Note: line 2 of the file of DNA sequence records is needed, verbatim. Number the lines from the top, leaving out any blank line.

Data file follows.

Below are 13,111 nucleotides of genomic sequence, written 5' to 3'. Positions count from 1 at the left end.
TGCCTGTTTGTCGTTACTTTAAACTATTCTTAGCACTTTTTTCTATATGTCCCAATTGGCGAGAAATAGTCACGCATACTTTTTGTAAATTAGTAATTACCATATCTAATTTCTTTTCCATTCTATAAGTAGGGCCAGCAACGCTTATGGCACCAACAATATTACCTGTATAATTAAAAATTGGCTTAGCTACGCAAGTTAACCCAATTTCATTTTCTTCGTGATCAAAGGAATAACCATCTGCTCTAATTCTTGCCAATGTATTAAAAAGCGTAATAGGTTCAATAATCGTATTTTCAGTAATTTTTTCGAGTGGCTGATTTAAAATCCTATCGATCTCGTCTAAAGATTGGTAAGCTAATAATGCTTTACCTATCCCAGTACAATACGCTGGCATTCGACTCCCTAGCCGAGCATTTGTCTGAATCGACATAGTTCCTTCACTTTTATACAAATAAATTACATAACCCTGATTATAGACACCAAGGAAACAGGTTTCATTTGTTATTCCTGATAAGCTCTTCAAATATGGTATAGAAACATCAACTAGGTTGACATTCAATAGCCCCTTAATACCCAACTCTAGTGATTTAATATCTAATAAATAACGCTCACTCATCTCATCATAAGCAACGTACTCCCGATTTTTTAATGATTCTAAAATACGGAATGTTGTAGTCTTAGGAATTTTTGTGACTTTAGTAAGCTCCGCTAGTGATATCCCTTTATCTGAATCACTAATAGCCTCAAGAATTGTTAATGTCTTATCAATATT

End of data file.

TGCCTGTTTGTCGTTACTTTAAACTATTCTTAGCACTTTTTTCTATATGTCCCAATTGGCGAGAAATAGTCACGCATACTTTTTGTAAATTAGTAATTACCATATCTAATTTCTTTTCCATTCTATAAGTAGGGCCAGCAACGCTTATGGCACCAACAATATTACCTGTATAATTAAAAATTGGCTTAGCTACGCAAGTTAACCCAATTTCATTTTCTTCGTGATCAAAGGAATAACCATCTGCTCTAATTCTTGCCAATGTATTAAAAAGCGTAATAGGTTCAATAATCGTATTTTCAGTAATTTTTTCGAGTGGCTGATTTAAAATCCTATCGATCTCGTCTAAAGATTGGTAAGCTAATAATGCTTTACCTATCCCAGTACAATACGCTGGCATTCGACTCCCTAGCCGAGCATTTGTCTGAATCGACATAGTTCCTTCACTTTTATACAAATAAATTACATAACCCTGATTATAGACACCAAGGAAACAGGTTTCATTTGTTATTCCTGATAAGCTCTTCAAATATGGTATAGAAACATCAACTAGGTTGACATTCAATAGCCCCTTAATACCCAACTCTAGTGATTTAATATCTAATAAATAACGCTCACTCATCTCATCATAAGCAACGTACTCCCGATTTTTTAATGATTCTAAAATACGGAATGTTGTAGTCTTAGGAATTTTTGTGACTTTAGTAAGCTCCGCTAGTGATATCCCTTTATCTGAATCACTAATAGCCTCAAGAATTGTTAATGTCTTATCAATATT